Greening Swedish steel

Stella writes*

Steel is the most important material in the world for engineering and construction. It is employed in almost every area of our life, including automobiles and construction equipment, refrigerators and washing machines, cargo ships, and surgical scalpels. Accordingly, the industry also emits 7% of the world’s total CO2 emissions. In Sweden, steel production accounts for over 10% of the country’s CO2 emissions.

According to the Prime Minister of Sweden, Stefan Löfven, Sweden’s ambition is to become the first fossil-free nation in the world. Cutting 7% of the country’s CO2 emissions would be a crucial step in the right direction. Thus, three Swedish businesses; LKAB, SSAB, and Vattenfall, have joined forces to develop the world’s first fossil-free steel. The initiative is called HYBRIT (Hydrogen Breakthrough Ironmaking Technology) and the plan is to be able to produce entirely fossil-free steel in a demonstration facility by 2026 and on an industrial scale by 2035. The pilot project produced fossil-free steel in August this year.

Traditional steel-making uses blast furnaces to add coking coal to the iron ore, which in turn releases CO2. The new process would add hydrogen from renewable sources to the already fossil-free iron ore in a so-called direct reduction process that emits only water vapor. But this transition will require immense amounts of hydrogen and renewable energy for production.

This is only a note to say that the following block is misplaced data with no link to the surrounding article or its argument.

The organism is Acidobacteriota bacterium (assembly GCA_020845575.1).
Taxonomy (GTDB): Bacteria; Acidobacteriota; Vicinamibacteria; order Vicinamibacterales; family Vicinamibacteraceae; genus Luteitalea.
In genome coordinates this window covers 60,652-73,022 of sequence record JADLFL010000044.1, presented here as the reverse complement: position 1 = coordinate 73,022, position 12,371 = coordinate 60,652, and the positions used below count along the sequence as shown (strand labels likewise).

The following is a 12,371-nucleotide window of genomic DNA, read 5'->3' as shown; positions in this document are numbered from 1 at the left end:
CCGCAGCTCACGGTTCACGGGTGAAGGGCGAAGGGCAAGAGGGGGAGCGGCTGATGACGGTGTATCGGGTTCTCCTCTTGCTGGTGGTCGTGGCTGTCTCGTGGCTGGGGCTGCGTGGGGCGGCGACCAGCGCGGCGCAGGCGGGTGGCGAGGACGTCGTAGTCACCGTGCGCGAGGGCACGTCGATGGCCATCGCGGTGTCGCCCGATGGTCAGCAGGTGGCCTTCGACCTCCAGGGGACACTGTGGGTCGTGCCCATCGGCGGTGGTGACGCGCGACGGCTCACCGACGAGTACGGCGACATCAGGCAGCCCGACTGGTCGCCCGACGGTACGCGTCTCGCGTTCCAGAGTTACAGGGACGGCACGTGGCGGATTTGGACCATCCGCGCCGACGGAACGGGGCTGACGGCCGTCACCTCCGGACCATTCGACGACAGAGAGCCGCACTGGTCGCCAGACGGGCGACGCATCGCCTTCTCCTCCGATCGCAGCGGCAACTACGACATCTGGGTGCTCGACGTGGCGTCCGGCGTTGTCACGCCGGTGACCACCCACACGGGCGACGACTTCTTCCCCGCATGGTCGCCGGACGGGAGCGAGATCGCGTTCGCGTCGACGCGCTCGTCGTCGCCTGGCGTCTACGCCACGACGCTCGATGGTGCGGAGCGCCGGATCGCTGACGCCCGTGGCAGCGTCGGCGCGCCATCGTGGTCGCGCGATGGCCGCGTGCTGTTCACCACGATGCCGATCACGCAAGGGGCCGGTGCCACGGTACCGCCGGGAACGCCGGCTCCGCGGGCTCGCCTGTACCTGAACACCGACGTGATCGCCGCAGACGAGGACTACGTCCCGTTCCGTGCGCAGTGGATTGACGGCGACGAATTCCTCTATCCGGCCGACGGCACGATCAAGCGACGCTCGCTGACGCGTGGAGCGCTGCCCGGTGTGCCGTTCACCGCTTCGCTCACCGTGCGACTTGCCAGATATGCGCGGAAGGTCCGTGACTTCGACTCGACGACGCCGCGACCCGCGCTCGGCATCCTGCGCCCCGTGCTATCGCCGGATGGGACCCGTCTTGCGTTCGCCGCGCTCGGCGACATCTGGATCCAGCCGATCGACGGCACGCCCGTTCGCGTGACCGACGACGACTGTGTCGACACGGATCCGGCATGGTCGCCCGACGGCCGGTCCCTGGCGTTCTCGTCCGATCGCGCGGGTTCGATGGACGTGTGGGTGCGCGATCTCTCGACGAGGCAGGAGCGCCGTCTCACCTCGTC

The fossil-free value chain for steel (Vattenfall)

HYBRIT will use renewable electricity from wind, water, and solar to extract hydrogen from water via electrolysis . Electrolysis requires large quantities of reliable electricity, which creates challenges. Vattenfall asserts that more fossil-free electricity is produced than consumed in Sweden but the energy is not evenly distributed in the country. A short term goal is therefore to invest in distribution grids that can bring fossil-free electricity where it’s needed. In the long-term, more renewable electricity needs to be found.

Another factor is hydrogen storage, which would allow hydrogen to be produced when electricity is abundant and used when the electricity system is strained. To ensure a steady supply of fossil-free hydrogen, it is critical to be able to store it safely and efficiently.

Bottom line: Fossil-free steel is possible, but transitioning from carbon to green hydrogen for producing fossil-free steel on an industrial scale necessitates changes to business models and upgrades to infrastructure. Research at the intersections of technology, infrastructure, markets, and society can help identify the policies needed for conversion.

* Please help my Environmental Economics students by commenting on unclear analysis, alternative perspectives, better data sources, or maybe just saying something nice :).

Author: David Zetland

I'm a political-economist from California who now lives in Amsterdam.

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